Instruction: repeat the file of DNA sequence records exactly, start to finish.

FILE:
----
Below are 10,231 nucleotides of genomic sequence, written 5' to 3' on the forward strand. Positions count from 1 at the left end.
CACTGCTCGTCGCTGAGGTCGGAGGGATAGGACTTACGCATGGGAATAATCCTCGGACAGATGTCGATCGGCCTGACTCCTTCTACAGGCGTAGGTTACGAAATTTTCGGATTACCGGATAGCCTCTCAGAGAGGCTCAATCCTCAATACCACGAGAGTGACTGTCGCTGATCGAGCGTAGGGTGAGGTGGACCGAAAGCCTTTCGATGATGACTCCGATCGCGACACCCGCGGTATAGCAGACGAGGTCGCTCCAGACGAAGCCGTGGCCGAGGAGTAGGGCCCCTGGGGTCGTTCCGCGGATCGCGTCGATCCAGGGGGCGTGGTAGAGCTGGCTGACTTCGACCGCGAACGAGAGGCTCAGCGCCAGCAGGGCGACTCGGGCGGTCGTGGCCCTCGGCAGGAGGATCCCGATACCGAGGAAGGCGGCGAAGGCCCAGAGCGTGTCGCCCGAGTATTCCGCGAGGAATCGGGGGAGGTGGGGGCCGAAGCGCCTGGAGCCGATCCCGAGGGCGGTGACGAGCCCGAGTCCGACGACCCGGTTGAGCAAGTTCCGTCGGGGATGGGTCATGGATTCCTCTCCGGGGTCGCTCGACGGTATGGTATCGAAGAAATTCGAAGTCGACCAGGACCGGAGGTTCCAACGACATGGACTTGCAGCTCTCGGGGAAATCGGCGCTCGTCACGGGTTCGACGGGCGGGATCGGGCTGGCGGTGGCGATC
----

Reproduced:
Below are 10,231 nucleotides of genomic sequence, written 5' to 3' on the forward strand. Positions count from 1 at the left end.
CACTGCTCGTCGCTGAGGTCGGAGGGATAGGACTTACGCATGGGAATAATCCTCGGACAGATGTCGATCGGCCTGACTCCTTCTACAGGCGTAGGTTACGAAATTTTCGGATTACCGGATAGCCTCTCAGAGAGGCTCAATCCTCAATACCACGAGAGTGACTGTCGCTGATCGAGCGTAGGGTGAGGTGGACCGAAAGCCTTTCGATGATGACTCCGATCGCGACACCCGCGGTATAGCAGACGAGGTCGCTCCAGACGAAGCCGTGGCCGAGGAGTAGGGCCCCTGGGGTCGTTCCGCGGATCGCGTCGATCCAGGGGGCGTGGTAGAGCTGGCTGACTTCGACCGCGAACGAGAGGCTCAGCGCCAGCAGGGCGACTCGGGCGGTCGTGGCCCTCGGCAGGAGGATCCCGATACCGAGGAAGGCGGCGAAGGCCCAGAGCGTGTCGCCCGAGTATTCCGCGAGGAATCGGGGGAGGTGGGGGCCGAAGCGCCTGGAGCCGATCCCGAGGGCGGTGACGAGCCCGAGTCCGACGACCCGGTTGAGCAAGTTCCGTCGGGGATGGGTCATGGATTCCTCTCCGGGGTCGCTCGACGGTATGGTATCGAAGAAATTCGAAGTCGACCAGGACCGGAGGTTCCAACGACATGGACTTGCAGCTCTCGGGGAAATCGGCGCTCGTCACGGGTTCGACGGGCGGGATCGGGCTGGCGGTGGCGATC